As the court heard multiple testimonies in the Sam Bankman-Fried trial, the public got a view of the inside workings of Alameda Research on X (formerly Twitter). This was revealed by Aditya Baradwaj, an ex-employee of the former Sam Bankman-Fried-run trading company.
Baradwaj claimed Alameda to have lost at least $200million to a variety of phishing attacks that is common in the industry. According to him, this was a result of weak security practices undertaken by the company.
“SBF believed that the single most important thing for a startup like Alameda or FTX was being able to move very, very fast. So much so that he decided to ignore engineering and accounting practices that are considered standard at tech companies and financial services firms,” said the ex-employee on X.
He then asserted that there was virtually no code testing or incomplete balance accounting. Safety checks for trading would only be added on an as-needed basis too. On top of this, blockchain private keys and exchange API keys were stored in plaintext in a file that could easily be accessed by several employees.
While this allowed the company to move at a “breathtaking speed”, the flip side was that it was faced with a major security incident once every few months. He then went on to talk about three such incidents which led to losses of over $200m.
The first one was when an Alameda trader got phished while trying to complete a DeFi transaction by accidentally clicking a fake link that had been promoted to the top of Google Search results. This cost the company a total of $100m.
More than $40m was lost in yield farming, which is a popular way to earn rewards by supplying tokens to a financial application on a blockchain. However, in the case of Alameda, it was done on a “new blockchain of questionable legitimacy”. This led to months of prolonged negotiations as the creator ended up holding the funds hostage, said Baradwaj.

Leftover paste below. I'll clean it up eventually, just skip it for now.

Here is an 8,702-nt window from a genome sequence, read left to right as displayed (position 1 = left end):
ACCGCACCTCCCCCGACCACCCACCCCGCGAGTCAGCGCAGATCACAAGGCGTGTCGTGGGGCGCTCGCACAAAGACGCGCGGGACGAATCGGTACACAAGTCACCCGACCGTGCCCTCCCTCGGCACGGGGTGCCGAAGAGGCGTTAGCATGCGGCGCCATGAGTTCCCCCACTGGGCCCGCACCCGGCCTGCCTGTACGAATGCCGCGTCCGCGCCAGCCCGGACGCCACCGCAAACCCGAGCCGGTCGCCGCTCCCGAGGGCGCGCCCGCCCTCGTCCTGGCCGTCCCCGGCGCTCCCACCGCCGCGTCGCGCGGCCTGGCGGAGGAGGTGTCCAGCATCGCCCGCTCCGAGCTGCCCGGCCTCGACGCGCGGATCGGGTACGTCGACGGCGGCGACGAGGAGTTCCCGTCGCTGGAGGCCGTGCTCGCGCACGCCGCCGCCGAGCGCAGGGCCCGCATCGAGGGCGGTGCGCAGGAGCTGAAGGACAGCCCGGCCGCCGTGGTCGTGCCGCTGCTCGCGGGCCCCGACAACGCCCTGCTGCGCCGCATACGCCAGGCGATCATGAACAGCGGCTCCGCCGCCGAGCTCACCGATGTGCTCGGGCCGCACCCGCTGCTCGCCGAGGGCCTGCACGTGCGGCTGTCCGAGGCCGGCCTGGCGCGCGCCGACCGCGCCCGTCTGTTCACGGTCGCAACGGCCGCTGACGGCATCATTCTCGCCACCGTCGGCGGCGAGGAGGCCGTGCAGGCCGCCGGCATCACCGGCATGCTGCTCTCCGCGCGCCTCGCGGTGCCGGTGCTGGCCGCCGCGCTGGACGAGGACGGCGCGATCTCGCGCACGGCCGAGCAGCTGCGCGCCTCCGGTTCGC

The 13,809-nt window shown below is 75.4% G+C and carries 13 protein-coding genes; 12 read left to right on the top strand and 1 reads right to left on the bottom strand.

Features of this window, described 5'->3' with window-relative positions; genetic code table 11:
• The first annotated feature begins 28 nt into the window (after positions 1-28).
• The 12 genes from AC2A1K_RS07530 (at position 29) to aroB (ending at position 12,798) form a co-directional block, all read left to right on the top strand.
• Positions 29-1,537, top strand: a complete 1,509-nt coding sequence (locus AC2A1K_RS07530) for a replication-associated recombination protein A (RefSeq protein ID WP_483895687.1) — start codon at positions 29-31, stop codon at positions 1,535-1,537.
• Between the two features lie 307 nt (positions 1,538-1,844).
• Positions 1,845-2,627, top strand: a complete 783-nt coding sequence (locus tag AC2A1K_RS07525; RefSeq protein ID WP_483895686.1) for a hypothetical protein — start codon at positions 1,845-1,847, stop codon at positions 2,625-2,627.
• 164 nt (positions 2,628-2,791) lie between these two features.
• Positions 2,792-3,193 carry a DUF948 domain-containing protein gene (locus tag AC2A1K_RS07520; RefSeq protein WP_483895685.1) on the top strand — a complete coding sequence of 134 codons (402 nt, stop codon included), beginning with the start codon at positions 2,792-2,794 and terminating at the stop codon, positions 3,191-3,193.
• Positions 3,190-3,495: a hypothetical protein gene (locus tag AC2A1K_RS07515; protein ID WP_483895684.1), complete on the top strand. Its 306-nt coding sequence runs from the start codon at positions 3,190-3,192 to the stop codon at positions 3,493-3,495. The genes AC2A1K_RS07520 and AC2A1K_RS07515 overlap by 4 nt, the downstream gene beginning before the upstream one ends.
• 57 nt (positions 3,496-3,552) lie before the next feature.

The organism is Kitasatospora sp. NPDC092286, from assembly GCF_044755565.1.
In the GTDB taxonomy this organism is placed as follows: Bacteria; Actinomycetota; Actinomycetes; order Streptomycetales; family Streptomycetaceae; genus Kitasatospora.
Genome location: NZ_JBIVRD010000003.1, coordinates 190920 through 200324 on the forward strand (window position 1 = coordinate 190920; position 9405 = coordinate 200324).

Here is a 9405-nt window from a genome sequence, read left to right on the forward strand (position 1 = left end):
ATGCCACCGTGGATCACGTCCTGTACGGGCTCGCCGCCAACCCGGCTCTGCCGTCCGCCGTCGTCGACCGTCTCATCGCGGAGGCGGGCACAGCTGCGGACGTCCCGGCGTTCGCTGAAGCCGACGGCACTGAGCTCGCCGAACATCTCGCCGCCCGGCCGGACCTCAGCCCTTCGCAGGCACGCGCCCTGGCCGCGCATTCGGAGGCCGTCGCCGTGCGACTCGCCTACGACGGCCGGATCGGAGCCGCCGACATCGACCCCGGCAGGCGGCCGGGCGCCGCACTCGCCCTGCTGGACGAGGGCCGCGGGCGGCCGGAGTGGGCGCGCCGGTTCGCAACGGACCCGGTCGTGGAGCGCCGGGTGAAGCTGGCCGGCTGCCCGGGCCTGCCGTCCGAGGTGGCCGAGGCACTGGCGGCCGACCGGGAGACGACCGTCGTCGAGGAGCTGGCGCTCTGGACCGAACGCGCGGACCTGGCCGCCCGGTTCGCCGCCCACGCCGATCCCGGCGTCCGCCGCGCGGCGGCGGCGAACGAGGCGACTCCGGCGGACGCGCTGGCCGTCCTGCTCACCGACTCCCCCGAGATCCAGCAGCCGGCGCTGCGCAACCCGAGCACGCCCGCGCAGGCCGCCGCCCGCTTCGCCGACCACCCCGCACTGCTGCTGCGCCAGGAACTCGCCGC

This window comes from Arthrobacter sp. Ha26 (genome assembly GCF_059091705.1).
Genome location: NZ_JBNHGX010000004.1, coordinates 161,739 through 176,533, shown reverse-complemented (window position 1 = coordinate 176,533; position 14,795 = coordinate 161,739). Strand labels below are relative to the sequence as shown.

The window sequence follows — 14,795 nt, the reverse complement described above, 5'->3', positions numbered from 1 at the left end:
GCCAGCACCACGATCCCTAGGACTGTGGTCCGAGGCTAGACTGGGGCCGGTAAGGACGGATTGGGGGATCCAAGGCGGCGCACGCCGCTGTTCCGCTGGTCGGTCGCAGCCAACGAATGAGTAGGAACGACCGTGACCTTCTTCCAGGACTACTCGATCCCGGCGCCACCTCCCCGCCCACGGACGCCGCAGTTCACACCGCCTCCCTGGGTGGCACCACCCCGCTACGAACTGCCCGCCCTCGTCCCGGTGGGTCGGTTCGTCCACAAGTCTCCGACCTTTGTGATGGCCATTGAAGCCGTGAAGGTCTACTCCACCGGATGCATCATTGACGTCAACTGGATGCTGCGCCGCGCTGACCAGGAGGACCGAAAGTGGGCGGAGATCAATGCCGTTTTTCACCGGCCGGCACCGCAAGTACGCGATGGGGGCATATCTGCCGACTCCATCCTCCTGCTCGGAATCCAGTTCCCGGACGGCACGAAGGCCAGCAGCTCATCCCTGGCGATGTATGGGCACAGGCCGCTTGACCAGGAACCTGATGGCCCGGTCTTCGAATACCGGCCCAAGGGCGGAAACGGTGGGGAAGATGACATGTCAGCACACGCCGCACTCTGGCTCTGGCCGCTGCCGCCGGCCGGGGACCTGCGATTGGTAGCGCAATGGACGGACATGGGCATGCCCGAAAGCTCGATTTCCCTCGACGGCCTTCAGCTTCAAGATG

Another exploit happened when an old version of the plaintext keys file was leaked. This led to the attacker transferring funds out of some exchanges and placing bad orders. Baradwaj claimed that the file was potentially leaked by a former employee.
These incidents were just a few amongst the many that happened at Alameda, declared the ex-employee. He also mentioned FTX facing issues here, particularly the MobileCoin fiasco that FTX co-founder Gary Wang recently testified about during the trial.
Several reports published recently have also claimed the now-defunct FTX exchange to have had weak and neglected security practices, easily leading to losses of over billion dollars. Just a few hours after the company had declared bankruptcy in November 2022, accounts tied to FTX and FTX.US were drained of funds in an attack.
It was later confirmed that $323m in various tokens were hacked from its international exchange and $90m from its US platform.
Baradwaj’s latest X posts are a part of a wider thread on the platform where he talks about the various stories from inside Alameda, like how “a misplaced decimal point at Alameda Research caused a market crash that echoed around the world”.
He added weight to the points made by prosecutors in court about how FTX and Alameda Research were highly intertwined despite the fact that on paper, Sam had already transitioned to running FTX full-time. However, in practice, they had joint offices, social events, and housing arrangements.
The ex-Alameda employee also highlighted the multiple irresponsibilities that he noted while working for the company. This included: careless risk management for a company handling billions of dollars in capital, technical debt that would “make any software engineer shed a tear” and millions lost in wasteful spending.